Thursday, December 30, 2010

Writing with Purpose

A story is a way to say something that can't be said any other way, and it takes every word in that story to say what the meaning is. You tell a story because a statement would be inadequate. ---Flannery O'Connor

I'll admit it. I've had a few literary crushes in my lifetime. However, my girl Flannery is probably pretty high up on the list. She's just really awesome, and if you've never read her, you probably should. Start with A Good Man Is Hard To Find.

I chose this quote because I've had a lot of time to think over the past few days, mainly due to a nasty bout of the stomach flu. (We're talking projectile-vomiting proportions). When I wasn't sleeping, I was revisiting some wonderful works of literature that were dear old friends during dark times. I re-read O'Connor's short story mentioned above, as well as The Great Gatsby, The Sunflower, and Of Mice and Men. I was reminded of what called me to these books over and over again-the authors' precise choice of words, melting together to form this amazing story that fulfilled many afternoons, car rides, and evenings of adolesence. These authors wrote with purpose, which is something that I sometimes feel I lack. Am I telling a story? Am I just jotting down thoughts? Does this word I chose belong here? Crap, this is all just chicken scratch.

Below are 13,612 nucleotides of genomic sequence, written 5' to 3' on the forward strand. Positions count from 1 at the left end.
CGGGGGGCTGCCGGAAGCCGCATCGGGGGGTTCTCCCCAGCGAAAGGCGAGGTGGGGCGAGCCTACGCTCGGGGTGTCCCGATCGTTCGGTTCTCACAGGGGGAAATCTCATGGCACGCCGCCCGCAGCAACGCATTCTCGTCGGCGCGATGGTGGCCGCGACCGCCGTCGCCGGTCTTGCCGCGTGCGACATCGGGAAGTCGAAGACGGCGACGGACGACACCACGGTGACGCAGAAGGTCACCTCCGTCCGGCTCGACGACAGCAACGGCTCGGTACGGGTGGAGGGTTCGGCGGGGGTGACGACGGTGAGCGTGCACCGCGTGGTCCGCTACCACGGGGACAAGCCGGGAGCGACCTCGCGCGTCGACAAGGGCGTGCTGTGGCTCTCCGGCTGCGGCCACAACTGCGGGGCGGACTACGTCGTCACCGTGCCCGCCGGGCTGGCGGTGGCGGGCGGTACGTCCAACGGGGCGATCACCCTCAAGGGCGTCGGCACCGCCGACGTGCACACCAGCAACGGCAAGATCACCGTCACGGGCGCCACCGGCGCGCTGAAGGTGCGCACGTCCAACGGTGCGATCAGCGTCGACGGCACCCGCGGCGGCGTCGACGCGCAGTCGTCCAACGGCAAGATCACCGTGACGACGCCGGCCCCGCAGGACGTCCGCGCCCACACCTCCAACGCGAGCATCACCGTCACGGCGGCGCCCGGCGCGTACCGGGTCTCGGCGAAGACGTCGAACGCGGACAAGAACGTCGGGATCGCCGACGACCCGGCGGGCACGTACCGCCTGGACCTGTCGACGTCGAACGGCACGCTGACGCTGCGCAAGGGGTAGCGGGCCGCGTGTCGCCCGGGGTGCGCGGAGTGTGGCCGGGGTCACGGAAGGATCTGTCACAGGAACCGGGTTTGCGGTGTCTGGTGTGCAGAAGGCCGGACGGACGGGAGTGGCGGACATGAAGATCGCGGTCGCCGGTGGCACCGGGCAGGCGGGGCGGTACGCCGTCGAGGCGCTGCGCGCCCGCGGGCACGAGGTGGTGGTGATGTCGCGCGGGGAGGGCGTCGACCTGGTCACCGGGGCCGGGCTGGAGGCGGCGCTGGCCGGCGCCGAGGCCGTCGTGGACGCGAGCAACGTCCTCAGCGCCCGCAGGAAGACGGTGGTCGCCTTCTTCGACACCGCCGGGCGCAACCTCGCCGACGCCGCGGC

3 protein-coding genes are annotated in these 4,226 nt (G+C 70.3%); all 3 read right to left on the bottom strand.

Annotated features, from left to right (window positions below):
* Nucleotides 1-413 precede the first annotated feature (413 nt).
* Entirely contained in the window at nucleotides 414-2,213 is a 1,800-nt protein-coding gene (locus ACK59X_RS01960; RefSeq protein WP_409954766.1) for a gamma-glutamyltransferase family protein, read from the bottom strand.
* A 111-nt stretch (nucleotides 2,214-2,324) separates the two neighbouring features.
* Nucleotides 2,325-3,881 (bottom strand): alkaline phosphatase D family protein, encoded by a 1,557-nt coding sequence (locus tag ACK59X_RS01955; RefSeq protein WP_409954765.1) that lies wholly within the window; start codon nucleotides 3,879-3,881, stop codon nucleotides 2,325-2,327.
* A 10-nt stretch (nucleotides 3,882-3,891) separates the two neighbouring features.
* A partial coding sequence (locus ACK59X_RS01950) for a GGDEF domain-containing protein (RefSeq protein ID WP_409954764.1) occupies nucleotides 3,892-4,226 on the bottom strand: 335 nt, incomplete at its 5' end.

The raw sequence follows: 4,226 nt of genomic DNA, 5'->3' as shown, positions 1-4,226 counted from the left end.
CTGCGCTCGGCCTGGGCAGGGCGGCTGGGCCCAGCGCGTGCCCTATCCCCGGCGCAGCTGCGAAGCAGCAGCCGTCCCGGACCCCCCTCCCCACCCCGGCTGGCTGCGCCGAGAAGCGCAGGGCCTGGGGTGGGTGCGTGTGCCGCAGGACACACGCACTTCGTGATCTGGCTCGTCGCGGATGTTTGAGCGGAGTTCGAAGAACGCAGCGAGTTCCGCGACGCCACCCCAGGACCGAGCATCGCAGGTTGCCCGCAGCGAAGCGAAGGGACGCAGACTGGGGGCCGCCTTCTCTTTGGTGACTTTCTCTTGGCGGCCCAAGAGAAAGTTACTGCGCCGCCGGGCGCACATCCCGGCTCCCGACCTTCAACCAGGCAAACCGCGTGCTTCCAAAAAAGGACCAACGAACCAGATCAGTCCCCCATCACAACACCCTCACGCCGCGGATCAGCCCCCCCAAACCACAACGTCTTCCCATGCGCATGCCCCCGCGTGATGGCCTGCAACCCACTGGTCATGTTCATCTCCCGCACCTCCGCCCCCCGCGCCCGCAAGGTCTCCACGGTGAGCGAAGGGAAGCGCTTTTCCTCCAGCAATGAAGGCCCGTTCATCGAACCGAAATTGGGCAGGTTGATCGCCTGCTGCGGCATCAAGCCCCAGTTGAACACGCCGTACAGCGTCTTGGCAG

I know I probably won't ever write something that is truly worth someone's time. However, I know I need to be able to teach my students how to write with purpose. I have all of these amazing examples of authors who were able to write with purpose and half the time I can't demonstrate myself what the purpose of my writing is. Guess I'll have to add it to my ever-growing to-do list.

1 comment:

  1. O'Connor is also one of my favorites!! Each time I read her short stories I find a different reading.

    By the way, your writing is great. "Jotting down thoughts" does tell a story -- yours! :)